David Benjamin Sherry: American Monuments
Using analogue photographic methods, David Benjamin Sherry reexamines the classic tradition of landscape of the American West. In his book American Monuments (Radius Books, 2019) he presents photographs with vivid monochromatic palettes to shed light on the exploitation that threatens our country’s national monuments. Using 8×10 large format film, Sherry captures details and pristine qualities of the land. By pushing boundaries of darkroom techniques, he creates saturated monochromatic colors enticing the viewer into a world of alarming beauty. This transformation of the landscape offers a myriad of interpretations ranging from an immediate threat due to human impact to hope amidst environmental adversity. Sherry presents the viewer with an opportunity to contemplate the deep connections we have with our planet – what is seen on the surface verses what is hidden below. The viewer is left to contemplate where the truth lies.
Like many others, I watched in horror as the Trump Administration set out to lift the protected status of designated national monuments in order to lease the land for coal and uranium mining and oil drilling. Starting in the spring of 2017, I set out to explore, commune with and photograph these lesser known, wild and hard-to-reach places. Spending months alone in these threatened sanctuaries, I became increasingly motivated to protect them, in part by engaging the tradition of photographic preservation. Photographers’ efforts to use their images to advocate for the protection of lands began in the 19th century with the US Geological Survey, and is inextricably bound up with the United States’ complicated mission of simultaneously wresting lands from Indigenous peoples and preserving that land for future generations of Americans.
With the body of work included in this book, I aim to revivify and radicalize American landscape photography—to both celebrate and challenge the traditions of the past, such as formal mastery of pre-digital, film-based, darkroom photography, and to continue a tradition of deep communion with far-flung forests and deserts. Since my practice is also centered in education, it requires a rejection of perpetuating a corrupt political history of the American West, with its glorified legend of freedom, fabricated from stolen lands which have been consistently abused and destroyed. My photographs both engage with and seek to subvert the images often associated with that history: large-scale, majestic, black-and-white photographs of pristine landscapes, often shot by straight, white men in the service of perpetuating a colonialist notion of Manifest Destiny.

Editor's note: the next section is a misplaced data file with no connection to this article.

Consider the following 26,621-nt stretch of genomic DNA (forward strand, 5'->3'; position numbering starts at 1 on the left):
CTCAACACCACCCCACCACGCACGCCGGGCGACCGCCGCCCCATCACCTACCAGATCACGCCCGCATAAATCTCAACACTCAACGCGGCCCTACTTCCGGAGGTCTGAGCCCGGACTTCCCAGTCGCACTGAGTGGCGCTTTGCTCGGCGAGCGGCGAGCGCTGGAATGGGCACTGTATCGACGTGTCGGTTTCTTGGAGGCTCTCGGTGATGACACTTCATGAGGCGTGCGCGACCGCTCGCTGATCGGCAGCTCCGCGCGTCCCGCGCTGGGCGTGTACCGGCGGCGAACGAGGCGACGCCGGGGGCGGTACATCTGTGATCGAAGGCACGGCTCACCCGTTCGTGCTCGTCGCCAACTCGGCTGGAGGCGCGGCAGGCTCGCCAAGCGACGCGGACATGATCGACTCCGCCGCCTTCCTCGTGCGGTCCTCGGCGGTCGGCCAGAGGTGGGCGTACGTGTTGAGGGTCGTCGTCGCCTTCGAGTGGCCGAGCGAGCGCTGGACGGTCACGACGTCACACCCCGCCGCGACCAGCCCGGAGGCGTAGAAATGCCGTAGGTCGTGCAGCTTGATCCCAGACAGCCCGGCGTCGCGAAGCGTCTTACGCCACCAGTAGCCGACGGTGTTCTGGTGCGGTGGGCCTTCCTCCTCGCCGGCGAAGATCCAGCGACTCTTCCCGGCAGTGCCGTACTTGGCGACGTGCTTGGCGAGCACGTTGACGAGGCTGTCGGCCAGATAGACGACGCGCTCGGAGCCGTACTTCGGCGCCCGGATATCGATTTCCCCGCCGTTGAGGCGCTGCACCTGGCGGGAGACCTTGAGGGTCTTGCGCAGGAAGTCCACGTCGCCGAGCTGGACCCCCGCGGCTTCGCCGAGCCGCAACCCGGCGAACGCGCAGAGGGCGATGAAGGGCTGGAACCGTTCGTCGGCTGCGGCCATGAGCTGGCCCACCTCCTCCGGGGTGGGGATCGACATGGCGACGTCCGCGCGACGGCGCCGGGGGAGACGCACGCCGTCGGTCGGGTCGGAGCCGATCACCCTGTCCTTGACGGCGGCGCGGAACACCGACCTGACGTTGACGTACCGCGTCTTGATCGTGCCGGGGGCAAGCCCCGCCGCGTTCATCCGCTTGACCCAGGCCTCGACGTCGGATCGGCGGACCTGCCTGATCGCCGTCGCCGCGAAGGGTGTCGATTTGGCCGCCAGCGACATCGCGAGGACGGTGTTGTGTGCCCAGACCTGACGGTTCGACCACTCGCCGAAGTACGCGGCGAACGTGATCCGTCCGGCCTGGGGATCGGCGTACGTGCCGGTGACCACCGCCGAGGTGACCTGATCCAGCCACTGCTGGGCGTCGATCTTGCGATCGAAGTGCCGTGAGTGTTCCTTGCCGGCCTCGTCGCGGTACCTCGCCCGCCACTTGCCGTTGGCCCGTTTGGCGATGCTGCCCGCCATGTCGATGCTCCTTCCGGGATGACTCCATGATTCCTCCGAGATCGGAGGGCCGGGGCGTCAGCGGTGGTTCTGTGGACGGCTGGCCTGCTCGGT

Like many of my photographic forebears, I use an 8×10 large format film camera, which allows for an unrivaled level of detail. However, when printing, I’m not interested in depicting the way the subject appears in reality, but rather its potential for emotional resonance between viewer and subject. Color is a conduit for me to make those feelings visible. Like black-and-white photography, my monochrome, analog process foregrounds form, light, and composition, untethering the image from the constraints of straight representation. My aim is for the print to demonstrate my empathy toward the landscape and to help others better understand our physical and spiritual connection with the Earth. The color is emblematic of that intense connection, and yet simultaneously connotes my sense of otherness as a queer person. My travels have become a tool for processing the American queer experience as I navigate through rural spaces and communities stereotypically considered unsafe for queer people; queer narrativity is built into both the process and product of the work.
We are losing our grasp of our deep interdependence with the Earth; as that connection disintegrates, our survival as a species will likely go with it. While these photographs grapple with a grim political circumstance, I hope they also awaken an adventurous spirit and sense of reverence. They represent resistance, self-determination, and optimism in the face of adversity—core American values that are as imperiled as the land itself.
David Benjamin Sherry (b. 1981, Stony Brook, NY) currently lives and works in Los Angeles, CA. He received a BFA from Rhode Island School of Design in 2003, and his MFA from Yale University in 2007. Past group exhibitions include Ansel Adams In Our Time, Museum of Fine Arts, Boston; Greater New York 2010, at MoMA PS1, LIC, NY; The Anxiety of Photography, Aspen Art Museum, Aspen, CO; Lost Line, Los Angeles County Museum of Art, Los Angeles, CA; and, What Is A Photograph?, International Center for Photography, New York, NY. His work is in permanent collections at the The Nasher Museum of Art, Durham, NC; Walker Art Center, Minneapolis, MN; Wexner Center of the Arts, Columbus, OH; Los Angeles County Museum of Art, Los Angeles, CA; the Saatchi Collection, London, UK; and the Whitney Museum of American Art, New York, NY. “Earth Changes”, a catalogue of Sherry’s landscape work, with an essay by LACMA curator Britt Salvesen, was published in 2015 by Mörel Books, London. Radius Books will publish Sherry’s monograph “American Monuments” this fall, with essays by environmentalists and activists Terry Tempest Williams and Bill McKibben. The series was also featured in a cover story by Aperture Magazine in Spring 2019. Sherry will be joining Yale’s MFA faculty this coming fall 2020 as visiting critic.
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